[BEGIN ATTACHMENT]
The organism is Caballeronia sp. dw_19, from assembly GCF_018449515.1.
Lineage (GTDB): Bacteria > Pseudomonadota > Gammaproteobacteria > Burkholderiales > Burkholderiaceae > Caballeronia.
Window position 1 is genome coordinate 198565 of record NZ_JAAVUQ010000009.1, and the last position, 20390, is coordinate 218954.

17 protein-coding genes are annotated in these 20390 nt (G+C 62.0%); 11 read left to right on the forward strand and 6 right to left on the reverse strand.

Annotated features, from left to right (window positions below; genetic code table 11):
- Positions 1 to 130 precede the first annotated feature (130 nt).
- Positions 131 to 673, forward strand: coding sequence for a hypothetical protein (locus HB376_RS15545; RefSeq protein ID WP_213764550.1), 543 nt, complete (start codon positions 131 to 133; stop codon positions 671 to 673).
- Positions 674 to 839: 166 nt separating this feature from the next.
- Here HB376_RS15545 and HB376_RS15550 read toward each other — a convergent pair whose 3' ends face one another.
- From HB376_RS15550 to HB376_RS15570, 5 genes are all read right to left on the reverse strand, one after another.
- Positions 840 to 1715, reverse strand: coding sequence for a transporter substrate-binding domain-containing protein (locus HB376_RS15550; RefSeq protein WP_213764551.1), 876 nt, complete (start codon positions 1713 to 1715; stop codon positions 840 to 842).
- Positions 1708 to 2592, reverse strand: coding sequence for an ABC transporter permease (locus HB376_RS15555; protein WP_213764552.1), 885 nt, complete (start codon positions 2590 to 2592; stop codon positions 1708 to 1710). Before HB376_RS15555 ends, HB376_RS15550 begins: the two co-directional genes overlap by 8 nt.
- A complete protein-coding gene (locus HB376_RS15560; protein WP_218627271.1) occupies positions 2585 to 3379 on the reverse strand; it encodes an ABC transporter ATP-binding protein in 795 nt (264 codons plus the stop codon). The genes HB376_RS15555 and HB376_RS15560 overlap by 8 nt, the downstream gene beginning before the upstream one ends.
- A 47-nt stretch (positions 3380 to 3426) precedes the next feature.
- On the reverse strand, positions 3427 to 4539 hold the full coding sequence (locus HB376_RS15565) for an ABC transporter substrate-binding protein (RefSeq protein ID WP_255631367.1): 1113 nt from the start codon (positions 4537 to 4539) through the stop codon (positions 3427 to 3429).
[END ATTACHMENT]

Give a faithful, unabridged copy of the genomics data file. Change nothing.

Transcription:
The organism is Caballeronia sp. dw_19, from assembly GCF_018449515.1.
Lineage (GTDB): Bacteria > Pseudomonadota > Gammaproteobacteria > Burkholderiales > Burkholderiaceae > Caballeronia.
Window position 1 is genome coordinate 198565 of record NZ_JAAVUQ010000009.1, and the last position, 20390, is coordinate 218954.

17 protein-coding genes are annotated in these 20390 nt (G+C 62.0%); 11 read left to right on the forward strand and 6 right to left on the reverse strand.

Annotated features, from left to right (window positions below; genetic code table 11):
- Positions 1 to 130 precede the first annotated feature (130 nt).
- Positions 131 to 673, forward strand: coding sequence for a hypothetical protein (locus HB376_RS15545; RefSeq protein ID WP_213764550.1), 543 nt, complete (start codon positions 131 to 133; stop codon positions 671 to 673).
- Positions 674 to 839: 166 nt separating this feature from the next.
- Here HB376_RS15545 and HB376_RS15550 read toward each other — a convergent pair whose 3' ends face one another.
- From HB376_RS15550 to HB376_RS15570, 5 genes are all read right to left on the reverse strand, one after another.
- Positions 840 to 1715, reverse strand: coding sequence for a transporter substrate-binding domain-containing protein (locus HB376_RS15550; RefSeq protein WP_213764551.1), 876 nt, complete (start codon positions 1713 to 1715; stop codon positions 840 to 842).
- Positions 1708 to 2592, reverse strand: coding sequence for an ABC transporter permease (locus HB376_RS15555; protein WP_213764552.1), 885 nt, complete (start codon positions 2590 to 2592; stop codon positions 1708 to 1710). Before HB376_RS15555 ends, HB376_RS15550 begins: the two co-directional genes overlap by 8 nt.
- A complete protein-coding gene (locus HB376_RS15560; protein WP_218627271.1) occupies positions 2585 to 3379 on the reverse strand; it encodes an ABC transporter ATP-binding protein in 795 nt (264 codons plus the stop codon). The genes HB376_RS15555 and HB376_RS15560 overlap by 8 nt, the downstream gene beginning before the upstream one ends.
- A 47-nt stretch (positions 3380 to 3426) precedes the next feature.
- On the reverse strand, positions 3427 to 4539 hold the full coding sequence (locus HB376_RS15565) for an ABC transporter substrate-binding protein (RefSeq protein ID WP_255631367.1): 1113 nt from the start codon (positions 4537 to 4539) through the stop codon (positions 3427 to 3429).